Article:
F&ES 875Ea/MGMT 955 / 2017-2018

Urban Resilience: Complexity, Collaborative Structures, and Leadership Challenges

Credits: 3
Fall 2017: Tu,Th, 8:30-9:50, Online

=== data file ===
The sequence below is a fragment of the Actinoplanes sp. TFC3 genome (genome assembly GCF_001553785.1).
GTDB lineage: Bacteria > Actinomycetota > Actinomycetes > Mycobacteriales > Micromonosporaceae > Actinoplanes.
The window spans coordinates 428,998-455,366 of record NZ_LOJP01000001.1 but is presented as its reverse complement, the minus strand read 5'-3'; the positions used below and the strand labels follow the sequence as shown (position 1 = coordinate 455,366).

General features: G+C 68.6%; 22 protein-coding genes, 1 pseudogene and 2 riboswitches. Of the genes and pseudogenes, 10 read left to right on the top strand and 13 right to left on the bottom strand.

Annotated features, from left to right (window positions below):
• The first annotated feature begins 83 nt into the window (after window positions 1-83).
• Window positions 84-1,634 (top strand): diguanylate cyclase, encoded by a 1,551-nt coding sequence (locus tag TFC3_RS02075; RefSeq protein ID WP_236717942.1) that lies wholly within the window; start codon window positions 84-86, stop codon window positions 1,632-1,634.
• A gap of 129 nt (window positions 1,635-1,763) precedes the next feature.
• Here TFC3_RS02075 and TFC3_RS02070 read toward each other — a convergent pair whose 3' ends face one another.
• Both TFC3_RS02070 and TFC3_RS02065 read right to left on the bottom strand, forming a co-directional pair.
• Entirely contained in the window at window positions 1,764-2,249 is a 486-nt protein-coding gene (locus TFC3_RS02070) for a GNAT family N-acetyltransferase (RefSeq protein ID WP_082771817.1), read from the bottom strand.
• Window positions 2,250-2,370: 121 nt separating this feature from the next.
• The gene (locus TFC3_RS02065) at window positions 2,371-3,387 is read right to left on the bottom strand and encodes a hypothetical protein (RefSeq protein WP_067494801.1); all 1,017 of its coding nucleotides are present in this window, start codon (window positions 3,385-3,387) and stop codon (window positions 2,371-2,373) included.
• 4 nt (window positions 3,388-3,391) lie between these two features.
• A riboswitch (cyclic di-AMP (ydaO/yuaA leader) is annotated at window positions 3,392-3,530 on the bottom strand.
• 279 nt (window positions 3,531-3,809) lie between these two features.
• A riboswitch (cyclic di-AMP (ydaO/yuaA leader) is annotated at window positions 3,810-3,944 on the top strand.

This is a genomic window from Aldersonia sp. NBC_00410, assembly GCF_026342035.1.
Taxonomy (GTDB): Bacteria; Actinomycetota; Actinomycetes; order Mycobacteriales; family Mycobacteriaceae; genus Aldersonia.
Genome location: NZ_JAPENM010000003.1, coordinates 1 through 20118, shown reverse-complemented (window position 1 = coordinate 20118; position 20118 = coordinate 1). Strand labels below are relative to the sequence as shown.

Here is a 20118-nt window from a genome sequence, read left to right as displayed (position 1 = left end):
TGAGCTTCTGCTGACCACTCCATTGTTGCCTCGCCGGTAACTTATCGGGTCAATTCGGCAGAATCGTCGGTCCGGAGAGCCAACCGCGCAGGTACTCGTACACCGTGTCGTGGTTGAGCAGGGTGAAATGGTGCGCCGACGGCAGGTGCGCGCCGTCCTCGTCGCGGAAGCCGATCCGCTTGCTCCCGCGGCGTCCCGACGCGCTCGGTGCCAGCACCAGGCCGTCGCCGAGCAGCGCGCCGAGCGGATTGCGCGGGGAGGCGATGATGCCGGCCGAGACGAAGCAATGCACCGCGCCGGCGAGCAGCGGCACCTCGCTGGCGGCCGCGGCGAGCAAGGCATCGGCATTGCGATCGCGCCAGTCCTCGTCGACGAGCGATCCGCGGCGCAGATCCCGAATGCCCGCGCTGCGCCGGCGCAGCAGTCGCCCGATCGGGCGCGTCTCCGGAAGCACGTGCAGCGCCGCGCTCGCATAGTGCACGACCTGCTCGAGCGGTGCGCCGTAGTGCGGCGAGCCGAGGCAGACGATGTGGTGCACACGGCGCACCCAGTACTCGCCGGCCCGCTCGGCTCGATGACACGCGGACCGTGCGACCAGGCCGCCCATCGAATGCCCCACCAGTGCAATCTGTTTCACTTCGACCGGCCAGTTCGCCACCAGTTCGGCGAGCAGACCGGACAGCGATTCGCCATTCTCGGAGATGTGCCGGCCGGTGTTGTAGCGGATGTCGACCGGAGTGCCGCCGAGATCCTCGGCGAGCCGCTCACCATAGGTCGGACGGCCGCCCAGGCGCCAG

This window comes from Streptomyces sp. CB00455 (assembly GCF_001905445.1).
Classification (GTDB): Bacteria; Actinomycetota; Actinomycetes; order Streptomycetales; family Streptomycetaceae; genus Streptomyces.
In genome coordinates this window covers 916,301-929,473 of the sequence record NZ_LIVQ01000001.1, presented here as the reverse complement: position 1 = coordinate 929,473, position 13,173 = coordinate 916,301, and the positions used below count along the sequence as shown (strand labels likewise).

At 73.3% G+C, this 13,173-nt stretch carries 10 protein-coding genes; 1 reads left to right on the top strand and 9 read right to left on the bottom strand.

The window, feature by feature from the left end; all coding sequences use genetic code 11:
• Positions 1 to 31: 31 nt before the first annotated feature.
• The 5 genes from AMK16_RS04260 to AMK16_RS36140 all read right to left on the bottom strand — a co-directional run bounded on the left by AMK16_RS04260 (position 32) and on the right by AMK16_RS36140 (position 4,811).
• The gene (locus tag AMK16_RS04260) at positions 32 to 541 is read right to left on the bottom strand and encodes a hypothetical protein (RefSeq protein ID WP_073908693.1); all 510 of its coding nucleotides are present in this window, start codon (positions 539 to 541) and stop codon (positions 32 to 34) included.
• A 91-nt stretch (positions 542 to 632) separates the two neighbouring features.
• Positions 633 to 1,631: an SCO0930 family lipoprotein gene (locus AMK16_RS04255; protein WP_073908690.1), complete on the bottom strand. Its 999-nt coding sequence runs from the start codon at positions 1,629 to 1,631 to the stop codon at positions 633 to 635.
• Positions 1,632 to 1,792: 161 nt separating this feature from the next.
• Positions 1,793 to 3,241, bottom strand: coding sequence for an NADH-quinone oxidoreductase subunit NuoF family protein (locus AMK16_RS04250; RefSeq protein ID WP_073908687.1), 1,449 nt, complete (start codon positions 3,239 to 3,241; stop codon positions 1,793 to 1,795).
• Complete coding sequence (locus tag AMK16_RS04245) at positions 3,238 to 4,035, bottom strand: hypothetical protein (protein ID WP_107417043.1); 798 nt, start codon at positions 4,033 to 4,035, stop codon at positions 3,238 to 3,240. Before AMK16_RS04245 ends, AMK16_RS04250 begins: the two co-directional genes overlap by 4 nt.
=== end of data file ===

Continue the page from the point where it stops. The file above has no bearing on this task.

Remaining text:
A Small Network Online Course (SNOC) through the Global Network for Advanced Management (GNAM). The world continues to urbanize. In the 100 years since 1913, the proportion of the world’s population that lives in cities grew fivefold from 10 to 50 percent, and estimates suggest that 75 percent of the world’s population will do so in 2050. Though history reveals that urbanization has always been an accelerator of growth and development, it also poses profound challenges for residents, communities, corporations, cities, regions, and countries. A 2015 McKinsey report succinctly notes: “Cities are where most of the world’s population live, work, and play, and they are important to everyone else, too. They are the world’s economic engine, consuming the majority of global power and resources, while generating 80 percent of GDP and 70 percent of greenhouse-gas emissions. Making cities great is the critical infrastructure challenge of this century.” This online course is a collaborative offering to students across the GNAM network schools. It brings together the 100 Resilient Cities (100RC) network, the Rockefeller Foundation, schools across the GNAM (with faculty from Yale, as well as the University of British Columbia, EGADE Business School, Ghana Business School, and the Indian Institute of Management-Bangalore), and practitioners from business, government, and civil society to engage with the topic of urban resilience. For the purposes of this course, we draw on the view of urban resilience articulated by 100RC as the ability of individuals, communities, businesses, institutions, and systems within a city to survive, adapt, and thrive in response to the acute shocks and chronic stresses they may experience. The purposes of the course are to help students: (1) articulate resilience challenges and opportunities facing global cities; (2) describe the holistic and integrated nature of resiliency and its key drivers; and (3) work in virtual global teams to design collaborative approaches to addressing urban resilience challenges involving business, government, and civil society.